Sat 3/24 7-10PM | READING | FREE | INVITE Essay Press reading, book launch, reading and celebration with EP authors Carla Harryman, Karla Kelsey, and Mary-Kim Arnold and local Buffalo poet Christina Vega-Westhoff

This event is co-sponsored by Myung Mi Kim, the James McNulty Chair and Director of the Poetics Program at SUNY Buffalo.

Mary-Kim Arnold is the author of Litany for the Long Moment, which won the 2016 Essay Press Open Book Prize. A multidisciplinary artist and writer, her work has appeared in a number of literary and art journals, including Tin House, The Georgia Review, Hyperallergic, and The Rumpus, where she serves on the Advisory Committee. The recipient of fellowships from the Rhode Island State Council for the Arts, she holds graduate degrees from Vermont College of Fine Arts and Brown University, where she teaches Nonfiction Writing Program. She was born in Seoul, South Korea and lives in Rhode Island.

Karla Kelsey has published three books of poetry, most recently A Conjoined Book (Omnidawn, 2014). Blood Feather, her fourth book of poetry is forthcoming from Tupelo Press. Her book of experimental essays, Of Sphere, was selected by Carla Harryman for the 2016 Essay Press Prize and was published November 1st 2017. Poems and creative prose have been published by such journals as Bomb, Fence, Conjunctions, New American Writing, The Boston Review, Verse, and Tupelo Quarterly. Critical essays on poetry, poetics, visual art, and pedagogy have appeared in anthologies and literary journals. From 2010-2018 she edited The Constant Critic, Fence Books’ online journal of poetry reviews and she currently co-publishes SplitLevel Texts, a small press of book-length hybrid genre projects.

Carla Harryman has authored twenty books of experimental poetry, prose, essays, and plays. Her work begins in a radical exploration of the sentence and its non/narrativeperformative capacities, developing in the context of the West Coast Language Writing scene of the 1970s and 1980s as well as in text-based performance and interdisciplinary collaboration. Much of her recent work has focused on zones of negativity and hope in a durational project titled “Letters Not about Hope” and on writing informed by improvisation and sampling in music and time-based art. Recent works include Gardener of Stars, an Opera, an exploration of “the paradise and wastelands of utopian desire,” presented in Chicago, San Francisco, and Los Angeles as a performance for microelectronics, piano, and speaking and singing voices. Her most recent books are Sue in Berlin and Sue á Berlin (trans., Sabine Huynh), a collection of Poets Theater plays and performance texts written between 2001-2015 released in English and French volumes (To Series, PURH, 2018) Impromptu de Hannah/Hannah Cut In, an experimental play for typewriters and speaking voices (trans., Abigail Lang, Joca Seria, 2018), and the documentary essay Artifact of Hope (Ordinance Series, Kenning Edition’s, 2017). Other critical writing and presentations have most recently focused on Poets Theater and text-based improvisation, durational time and the politics of contemporary feminist experimental writing, and Canadian novelist Gail Scott’s The Obituary.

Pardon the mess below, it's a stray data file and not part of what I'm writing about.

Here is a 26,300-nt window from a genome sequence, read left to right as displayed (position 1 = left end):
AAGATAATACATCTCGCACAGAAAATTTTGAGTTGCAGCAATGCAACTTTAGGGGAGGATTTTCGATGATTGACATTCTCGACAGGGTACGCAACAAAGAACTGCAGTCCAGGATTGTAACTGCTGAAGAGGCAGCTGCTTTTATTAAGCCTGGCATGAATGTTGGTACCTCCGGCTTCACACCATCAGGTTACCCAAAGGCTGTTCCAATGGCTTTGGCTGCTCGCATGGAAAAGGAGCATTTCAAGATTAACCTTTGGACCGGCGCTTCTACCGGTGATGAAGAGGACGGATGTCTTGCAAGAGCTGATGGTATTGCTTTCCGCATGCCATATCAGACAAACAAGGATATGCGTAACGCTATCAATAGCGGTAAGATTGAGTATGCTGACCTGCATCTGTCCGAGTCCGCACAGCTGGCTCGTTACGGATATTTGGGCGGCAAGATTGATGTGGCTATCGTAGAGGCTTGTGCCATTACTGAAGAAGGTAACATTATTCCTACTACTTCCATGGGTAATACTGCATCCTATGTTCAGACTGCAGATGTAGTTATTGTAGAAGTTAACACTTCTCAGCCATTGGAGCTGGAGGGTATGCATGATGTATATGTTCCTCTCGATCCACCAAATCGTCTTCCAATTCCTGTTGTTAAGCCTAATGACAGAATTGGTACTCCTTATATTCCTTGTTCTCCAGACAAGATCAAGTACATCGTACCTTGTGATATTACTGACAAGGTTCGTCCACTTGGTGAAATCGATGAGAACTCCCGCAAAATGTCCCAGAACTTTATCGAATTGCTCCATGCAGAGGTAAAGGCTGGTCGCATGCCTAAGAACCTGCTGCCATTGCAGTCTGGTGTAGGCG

Christina Vega-Westhoff is a poet, translator, aerialist, and teaching artist who works locally with The Bird’s Nest Circus Arts, the Geneseo Migrant Center, Just Buffalo Literary Center, and Young Audiences of Western New York. Her first book, Suelo Tide Cement, won the Nightboat Poetry Prize and is forthcoming this spring.